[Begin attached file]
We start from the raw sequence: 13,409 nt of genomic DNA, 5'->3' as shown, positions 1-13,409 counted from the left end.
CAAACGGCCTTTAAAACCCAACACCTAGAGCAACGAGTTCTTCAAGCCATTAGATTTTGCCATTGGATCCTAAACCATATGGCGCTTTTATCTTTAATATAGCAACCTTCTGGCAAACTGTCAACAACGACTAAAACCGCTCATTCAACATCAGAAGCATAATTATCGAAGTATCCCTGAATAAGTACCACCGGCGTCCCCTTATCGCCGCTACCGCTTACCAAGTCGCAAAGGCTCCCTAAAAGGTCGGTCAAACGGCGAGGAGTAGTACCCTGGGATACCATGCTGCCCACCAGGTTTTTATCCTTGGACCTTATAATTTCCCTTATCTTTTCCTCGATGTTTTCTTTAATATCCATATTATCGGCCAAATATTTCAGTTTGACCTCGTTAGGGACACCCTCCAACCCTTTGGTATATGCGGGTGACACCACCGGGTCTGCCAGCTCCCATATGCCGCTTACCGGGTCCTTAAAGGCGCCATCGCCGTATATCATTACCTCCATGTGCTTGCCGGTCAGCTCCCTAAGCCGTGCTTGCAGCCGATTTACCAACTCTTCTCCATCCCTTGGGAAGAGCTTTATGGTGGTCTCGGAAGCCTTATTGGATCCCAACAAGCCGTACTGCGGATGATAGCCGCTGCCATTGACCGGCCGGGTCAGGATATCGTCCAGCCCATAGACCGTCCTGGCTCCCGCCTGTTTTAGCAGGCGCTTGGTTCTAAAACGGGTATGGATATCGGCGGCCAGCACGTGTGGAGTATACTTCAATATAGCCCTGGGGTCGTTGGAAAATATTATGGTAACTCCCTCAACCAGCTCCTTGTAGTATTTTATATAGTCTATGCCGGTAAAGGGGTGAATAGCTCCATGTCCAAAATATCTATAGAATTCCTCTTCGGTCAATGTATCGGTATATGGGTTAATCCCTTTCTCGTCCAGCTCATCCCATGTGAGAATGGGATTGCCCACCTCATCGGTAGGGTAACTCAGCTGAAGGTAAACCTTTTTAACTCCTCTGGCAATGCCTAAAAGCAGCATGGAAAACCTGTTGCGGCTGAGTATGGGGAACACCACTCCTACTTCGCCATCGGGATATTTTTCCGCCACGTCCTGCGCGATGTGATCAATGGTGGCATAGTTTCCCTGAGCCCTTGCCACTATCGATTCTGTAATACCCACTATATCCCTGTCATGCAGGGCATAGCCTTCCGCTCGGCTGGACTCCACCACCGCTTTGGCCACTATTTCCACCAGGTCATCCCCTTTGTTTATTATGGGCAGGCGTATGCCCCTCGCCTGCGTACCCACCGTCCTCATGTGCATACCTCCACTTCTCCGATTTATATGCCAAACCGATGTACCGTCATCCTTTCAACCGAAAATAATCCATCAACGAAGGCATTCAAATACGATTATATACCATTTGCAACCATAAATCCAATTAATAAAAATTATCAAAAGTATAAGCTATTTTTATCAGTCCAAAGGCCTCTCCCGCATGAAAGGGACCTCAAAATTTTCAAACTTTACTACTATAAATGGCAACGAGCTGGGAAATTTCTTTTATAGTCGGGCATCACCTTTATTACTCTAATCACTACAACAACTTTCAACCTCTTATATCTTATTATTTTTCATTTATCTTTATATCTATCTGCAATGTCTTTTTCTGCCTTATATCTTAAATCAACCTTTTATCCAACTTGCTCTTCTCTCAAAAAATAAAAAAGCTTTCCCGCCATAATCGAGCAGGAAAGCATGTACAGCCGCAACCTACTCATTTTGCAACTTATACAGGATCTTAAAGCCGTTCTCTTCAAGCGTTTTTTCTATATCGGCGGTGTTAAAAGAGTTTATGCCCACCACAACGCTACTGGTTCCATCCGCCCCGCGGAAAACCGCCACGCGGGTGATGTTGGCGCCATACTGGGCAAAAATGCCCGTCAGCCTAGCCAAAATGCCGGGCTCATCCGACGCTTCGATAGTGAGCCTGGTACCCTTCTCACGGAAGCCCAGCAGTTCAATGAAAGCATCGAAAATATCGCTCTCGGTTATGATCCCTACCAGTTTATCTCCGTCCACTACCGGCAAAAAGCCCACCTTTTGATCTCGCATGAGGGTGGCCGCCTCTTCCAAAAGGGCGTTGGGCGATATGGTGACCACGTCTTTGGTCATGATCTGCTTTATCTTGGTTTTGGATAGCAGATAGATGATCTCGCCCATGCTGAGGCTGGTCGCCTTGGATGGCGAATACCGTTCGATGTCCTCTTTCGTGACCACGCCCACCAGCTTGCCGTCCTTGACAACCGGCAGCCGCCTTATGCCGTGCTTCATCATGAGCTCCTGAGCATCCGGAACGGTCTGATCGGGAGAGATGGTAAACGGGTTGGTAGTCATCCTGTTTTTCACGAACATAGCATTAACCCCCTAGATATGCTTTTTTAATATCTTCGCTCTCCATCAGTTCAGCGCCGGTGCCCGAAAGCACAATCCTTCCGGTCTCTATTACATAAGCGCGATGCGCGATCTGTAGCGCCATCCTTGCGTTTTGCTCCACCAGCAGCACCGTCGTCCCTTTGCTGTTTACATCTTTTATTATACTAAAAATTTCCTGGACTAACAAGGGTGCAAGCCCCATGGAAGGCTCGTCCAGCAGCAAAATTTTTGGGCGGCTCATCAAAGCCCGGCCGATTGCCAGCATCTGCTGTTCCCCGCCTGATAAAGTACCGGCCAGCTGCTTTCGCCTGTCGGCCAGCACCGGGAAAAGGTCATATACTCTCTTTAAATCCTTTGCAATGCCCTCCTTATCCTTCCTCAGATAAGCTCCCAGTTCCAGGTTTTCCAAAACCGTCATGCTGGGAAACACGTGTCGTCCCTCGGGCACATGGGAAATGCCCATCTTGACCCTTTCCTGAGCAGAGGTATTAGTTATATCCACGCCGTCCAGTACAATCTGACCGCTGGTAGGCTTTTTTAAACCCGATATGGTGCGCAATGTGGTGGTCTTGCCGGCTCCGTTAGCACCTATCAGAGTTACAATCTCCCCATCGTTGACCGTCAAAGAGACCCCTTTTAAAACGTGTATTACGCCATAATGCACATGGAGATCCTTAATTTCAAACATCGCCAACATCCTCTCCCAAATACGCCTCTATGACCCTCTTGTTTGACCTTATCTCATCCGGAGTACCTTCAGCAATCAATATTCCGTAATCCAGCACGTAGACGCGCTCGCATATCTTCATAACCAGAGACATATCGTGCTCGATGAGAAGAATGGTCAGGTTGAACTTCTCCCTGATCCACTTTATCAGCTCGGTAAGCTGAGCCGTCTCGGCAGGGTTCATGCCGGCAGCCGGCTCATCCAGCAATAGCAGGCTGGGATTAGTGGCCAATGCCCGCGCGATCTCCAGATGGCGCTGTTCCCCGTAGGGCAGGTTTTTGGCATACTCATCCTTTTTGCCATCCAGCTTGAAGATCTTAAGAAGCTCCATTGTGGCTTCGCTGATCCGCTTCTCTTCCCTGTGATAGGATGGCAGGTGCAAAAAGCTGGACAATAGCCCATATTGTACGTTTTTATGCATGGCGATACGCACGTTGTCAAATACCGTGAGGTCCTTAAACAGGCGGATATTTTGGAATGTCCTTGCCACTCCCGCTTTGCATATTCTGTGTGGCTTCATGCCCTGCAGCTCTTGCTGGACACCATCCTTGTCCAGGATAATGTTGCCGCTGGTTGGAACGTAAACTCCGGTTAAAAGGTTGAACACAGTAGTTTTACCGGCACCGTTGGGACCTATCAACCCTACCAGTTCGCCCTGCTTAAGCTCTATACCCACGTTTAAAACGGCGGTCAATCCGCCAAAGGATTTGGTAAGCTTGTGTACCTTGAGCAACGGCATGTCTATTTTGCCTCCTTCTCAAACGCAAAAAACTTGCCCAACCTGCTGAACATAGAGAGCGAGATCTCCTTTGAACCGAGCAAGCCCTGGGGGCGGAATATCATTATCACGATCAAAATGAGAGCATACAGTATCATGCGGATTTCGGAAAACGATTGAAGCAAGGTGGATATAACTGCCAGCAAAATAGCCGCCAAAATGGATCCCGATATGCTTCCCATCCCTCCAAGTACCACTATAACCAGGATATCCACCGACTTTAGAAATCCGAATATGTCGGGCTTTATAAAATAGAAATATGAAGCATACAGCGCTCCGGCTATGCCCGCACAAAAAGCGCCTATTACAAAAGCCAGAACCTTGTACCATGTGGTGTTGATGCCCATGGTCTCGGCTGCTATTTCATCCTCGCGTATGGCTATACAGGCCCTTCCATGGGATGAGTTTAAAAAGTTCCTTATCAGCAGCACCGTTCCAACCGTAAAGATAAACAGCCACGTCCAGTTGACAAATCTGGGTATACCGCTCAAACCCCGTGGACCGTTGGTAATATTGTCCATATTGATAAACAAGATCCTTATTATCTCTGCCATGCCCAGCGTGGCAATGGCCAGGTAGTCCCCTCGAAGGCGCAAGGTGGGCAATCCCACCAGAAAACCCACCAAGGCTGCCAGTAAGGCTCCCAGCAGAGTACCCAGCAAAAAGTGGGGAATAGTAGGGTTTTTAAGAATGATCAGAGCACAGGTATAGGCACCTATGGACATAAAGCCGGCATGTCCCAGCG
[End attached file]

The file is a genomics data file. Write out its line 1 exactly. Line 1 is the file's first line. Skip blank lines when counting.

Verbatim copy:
We start from the raw sequence: 13,409 nt of genomic DNA, 5'->3' as shown, positions 1-13,409 counted from the left end.